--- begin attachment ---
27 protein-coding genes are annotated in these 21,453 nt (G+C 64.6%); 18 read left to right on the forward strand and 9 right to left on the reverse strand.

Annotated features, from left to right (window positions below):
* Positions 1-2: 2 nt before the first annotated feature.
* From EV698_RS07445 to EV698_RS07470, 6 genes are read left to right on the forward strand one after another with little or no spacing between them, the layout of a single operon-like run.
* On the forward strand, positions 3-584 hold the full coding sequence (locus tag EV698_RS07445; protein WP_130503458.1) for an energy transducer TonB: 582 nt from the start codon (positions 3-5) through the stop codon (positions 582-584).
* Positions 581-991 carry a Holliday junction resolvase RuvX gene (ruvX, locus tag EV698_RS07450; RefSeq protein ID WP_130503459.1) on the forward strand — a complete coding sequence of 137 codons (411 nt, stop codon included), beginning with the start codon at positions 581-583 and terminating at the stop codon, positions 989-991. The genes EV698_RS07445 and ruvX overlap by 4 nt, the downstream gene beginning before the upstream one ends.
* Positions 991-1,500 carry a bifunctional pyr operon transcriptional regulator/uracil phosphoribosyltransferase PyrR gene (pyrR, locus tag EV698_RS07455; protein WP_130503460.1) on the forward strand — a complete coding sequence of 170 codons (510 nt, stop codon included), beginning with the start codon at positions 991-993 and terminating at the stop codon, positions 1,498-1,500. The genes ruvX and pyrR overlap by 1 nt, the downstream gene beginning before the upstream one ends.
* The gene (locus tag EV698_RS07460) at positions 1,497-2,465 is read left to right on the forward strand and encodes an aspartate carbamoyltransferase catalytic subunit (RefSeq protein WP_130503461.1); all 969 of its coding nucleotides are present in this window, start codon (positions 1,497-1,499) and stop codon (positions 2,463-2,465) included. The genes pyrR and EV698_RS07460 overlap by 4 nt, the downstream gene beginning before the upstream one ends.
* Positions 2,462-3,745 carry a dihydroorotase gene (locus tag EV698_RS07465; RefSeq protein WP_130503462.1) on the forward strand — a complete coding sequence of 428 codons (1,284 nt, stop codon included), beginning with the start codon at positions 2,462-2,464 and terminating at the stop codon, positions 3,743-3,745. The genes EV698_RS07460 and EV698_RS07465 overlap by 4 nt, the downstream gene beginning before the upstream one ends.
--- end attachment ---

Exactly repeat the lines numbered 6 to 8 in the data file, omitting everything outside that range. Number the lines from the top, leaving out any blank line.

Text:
* Positions 581-991 carry a Holliday junction resolvase RuvX gene (ruvX, locus tag EV698_RS07450; RefSeq protein ID WP_130503459.1) on the forward strand — a complete coding sequence of 137 codons (411 nt, stop codon included), beginning with the start codon at positions 581-583 and terminating at the stop codon, positions 989-991. The genes EV698_RS07445 and ruvX overlap by 4 nt, the downstream gene beginning before the upstream one ends.
* Positions 991-1,500 carry a bifunctional pyr operon transcriptional regulator/uracil phosphoribosyltransferase PyrR gene (pyrR, locus tag EV698_RS07455; protein WP_130503460.1) on the forward strand — a complete coding sequence of 170 codons (510 nt, stop codon included), beginning with the start codon at positions 991-993 and terminating at the stop codon, positions 1,498-1,500. The genes ruvX and pyrR overlap by 1 nt, the downstream gene beginning before the upstream one ends.
* The gene (locus tag EV698_RS07460) at positions 1,497-2,465 is read left to right on the forward strand and encodes an aspartate carbamoyltransferase catalytic subunit (RefSeq protein WP_130503461.1); all 969 of its coding nucleotides are present in this window, start codon (positions 1,497-1,499) and stop codon (positions 2,463-2,465) included. The genes pyrR and EV698_RS07460 overlap by 4 nt, the downstream gene beginning before the upstream one ends.